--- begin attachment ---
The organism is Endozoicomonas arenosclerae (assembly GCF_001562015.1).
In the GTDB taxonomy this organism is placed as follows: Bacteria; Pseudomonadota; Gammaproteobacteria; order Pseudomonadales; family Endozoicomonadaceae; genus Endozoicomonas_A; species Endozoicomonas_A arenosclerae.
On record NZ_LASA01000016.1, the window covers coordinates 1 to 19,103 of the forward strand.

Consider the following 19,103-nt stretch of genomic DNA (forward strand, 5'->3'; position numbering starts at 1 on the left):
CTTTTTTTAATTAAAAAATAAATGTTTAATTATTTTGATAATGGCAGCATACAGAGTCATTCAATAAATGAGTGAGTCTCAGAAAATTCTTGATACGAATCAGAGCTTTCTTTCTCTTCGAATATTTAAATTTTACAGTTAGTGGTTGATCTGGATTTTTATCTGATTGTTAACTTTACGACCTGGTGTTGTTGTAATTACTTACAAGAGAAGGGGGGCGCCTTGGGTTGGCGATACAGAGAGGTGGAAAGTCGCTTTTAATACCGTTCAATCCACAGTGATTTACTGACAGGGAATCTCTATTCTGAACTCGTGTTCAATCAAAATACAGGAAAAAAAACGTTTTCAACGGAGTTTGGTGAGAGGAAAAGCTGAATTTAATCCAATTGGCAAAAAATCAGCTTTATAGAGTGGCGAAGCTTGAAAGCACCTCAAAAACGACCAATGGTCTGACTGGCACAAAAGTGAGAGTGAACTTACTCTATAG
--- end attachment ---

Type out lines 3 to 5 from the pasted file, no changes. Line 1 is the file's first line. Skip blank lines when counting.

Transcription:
On record NZ_LASA01000016.1, the window covers coordinates 1 to 19,103 of the forward strand.

Consider the following 19,103-nt stretch of genomic DNA (forward strand, 5'->3'; position numbering starts at 1 on the left):
CTTTTTTTAATTAAAAAATAAATGTTTAATTATTTTGATAATGGCAGCATACAGAGTCATTCAATAAATGAGTGAGTCTCAGAAAATTCTTGATACGAATCAGAGCTTTCTTTCTCTTCGAATATTTAAATTTTACAGTTAGTGGTTGATCTGGATTTTTATCTGATTGTTAACTTTACGACCTGGTGTTGTTGTAATTACTTACAAGAGAAGGGGGGCGCCTTGGGTTGGCGATACAGAGAGGTGGAAAGTCGCTTTTAATACCGTTCAATCCACAGTGATTTACTGACAGGGAATCTCTATTCTGAACTCGTGTTCAATCAAAATACAGGAAAAAAAACGTTTTCAACGGAGTTTGGTGAGAGGAAAAGCTGAATTTAATCCAATTGGCAAAAAATCAGCTTTATAGAGTGGCGAAGCTTGAAAGCACCTCAAAAACGACCAATGGTCTGACTGGCACAAAAGTGAGAGTGAACTTACTCTATAG